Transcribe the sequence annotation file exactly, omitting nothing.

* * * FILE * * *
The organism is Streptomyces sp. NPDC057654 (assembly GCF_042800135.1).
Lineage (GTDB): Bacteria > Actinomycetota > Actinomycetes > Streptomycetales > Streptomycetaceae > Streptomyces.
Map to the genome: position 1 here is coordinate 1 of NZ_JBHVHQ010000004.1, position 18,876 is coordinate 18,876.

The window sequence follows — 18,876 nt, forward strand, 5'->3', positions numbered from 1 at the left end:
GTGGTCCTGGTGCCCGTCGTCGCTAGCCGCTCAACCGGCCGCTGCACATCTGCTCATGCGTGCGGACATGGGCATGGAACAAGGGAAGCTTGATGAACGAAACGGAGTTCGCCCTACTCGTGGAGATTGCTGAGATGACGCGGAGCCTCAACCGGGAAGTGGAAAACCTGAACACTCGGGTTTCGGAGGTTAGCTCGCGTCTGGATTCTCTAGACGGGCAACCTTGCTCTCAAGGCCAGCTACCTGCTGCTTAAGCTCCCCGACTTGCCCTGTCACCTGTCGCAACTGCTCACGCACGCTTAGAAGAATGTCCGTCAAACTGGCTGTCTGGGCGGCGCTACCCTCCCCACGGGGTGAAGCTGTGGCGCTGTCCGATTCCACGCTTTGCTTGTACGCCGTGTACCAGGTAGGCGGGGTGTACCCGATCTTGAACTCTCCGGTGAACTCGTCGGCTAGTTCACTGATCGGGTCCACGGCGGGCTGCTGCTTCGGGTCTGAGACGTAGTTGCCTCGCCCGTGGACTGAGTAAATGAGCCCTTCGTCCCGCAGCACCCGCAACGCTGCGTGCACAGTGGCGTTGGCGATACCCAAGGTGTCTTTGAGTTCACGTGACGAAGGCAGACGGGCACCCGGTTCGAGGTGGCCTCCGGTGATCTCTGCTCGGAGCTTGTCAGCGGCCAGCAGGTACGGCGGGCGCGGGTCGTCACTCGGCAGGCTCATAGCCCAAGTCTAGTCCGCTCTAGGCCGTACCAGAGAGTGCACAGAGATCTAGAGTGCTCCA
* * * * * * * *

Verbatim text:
The organism is Streptomyces sp. NPDC057654 (assembly GCF_042800135.1).
Lineage (GTDB): Bacteria > Actinomycetota > Actinomycetes > Streptomycetales > Streptomycetaceae > Streptomyces.
Map to the genome: position 1 here is coordinate 1 of NZ_JBHVHQ010000004.1, position 18,876 is coordinate 18,876.

The window sequence follows — 18,876 nt, forward strand, 5'->3', positions numbered from 1 at the left end:
GTGGTCCTGGTGCCCGTCGTCGCTAGCCGCTCAACCGGCCGCTGCACATCTGCTCATGCGTGCGGACATGGGCATGGAACAAGGGAAGCTTGATGAACGAAACGGAGTTCGCCCTACTCGTGGAGATTGCTGAGATGACGCGGAGCCTCAACCGGGAAGTGGAAAACCTGAACACTCGGGTTTCGGAGGTTAGCTCGCGTCTGGATTCTCTAGACGGGCAACCTTGCTCTCAAGGCCAGCTACCTGCTGCTTAAGCTCCCCGACTTGCCCTGTCACCTGTCGCAACTGCTCACGCACGCTTAGAAGAATGTCCGTCAAACTGGCTGTCTGGGCGGCGCTACCCTCCCCACGGGGTGAAGCTGTGGCGCTGTCCGATTCCACGCTTTGCTTGTACGCCGTGTACCAGGTAGGCGGGGTGTACCCGATCTTGAACTCTCCGGTGAACTCGTCGGCTAGTTCACTGATCGGGTCCACGGCGGGCTGCTGCTTCGGGTCTGAGACGTAGTTGCCTCGCCCGTGGACTGAGTAAATGAGCCCTTCGTCCCGCAGCACCCGCAACGCTGCGTGCACAGTGGCGTTGGCGATACCCAAGGTGTCTTTGAGTTCACGTGACGAAGGCAGACGGGCACCCGGTTCGAGGTGGCCTCCGGTGATCTCTGCTCGGAGCTTGTCAGCGGCCAGCAGGTACGGCGGGCGCGGGTCGTCACTCGGCAGGCTCATAGCCCAAGTCTAGTCCGCTCTAGGCCGTACCAGAGAGTGCACAGAGATCTAGAGTGCTCCA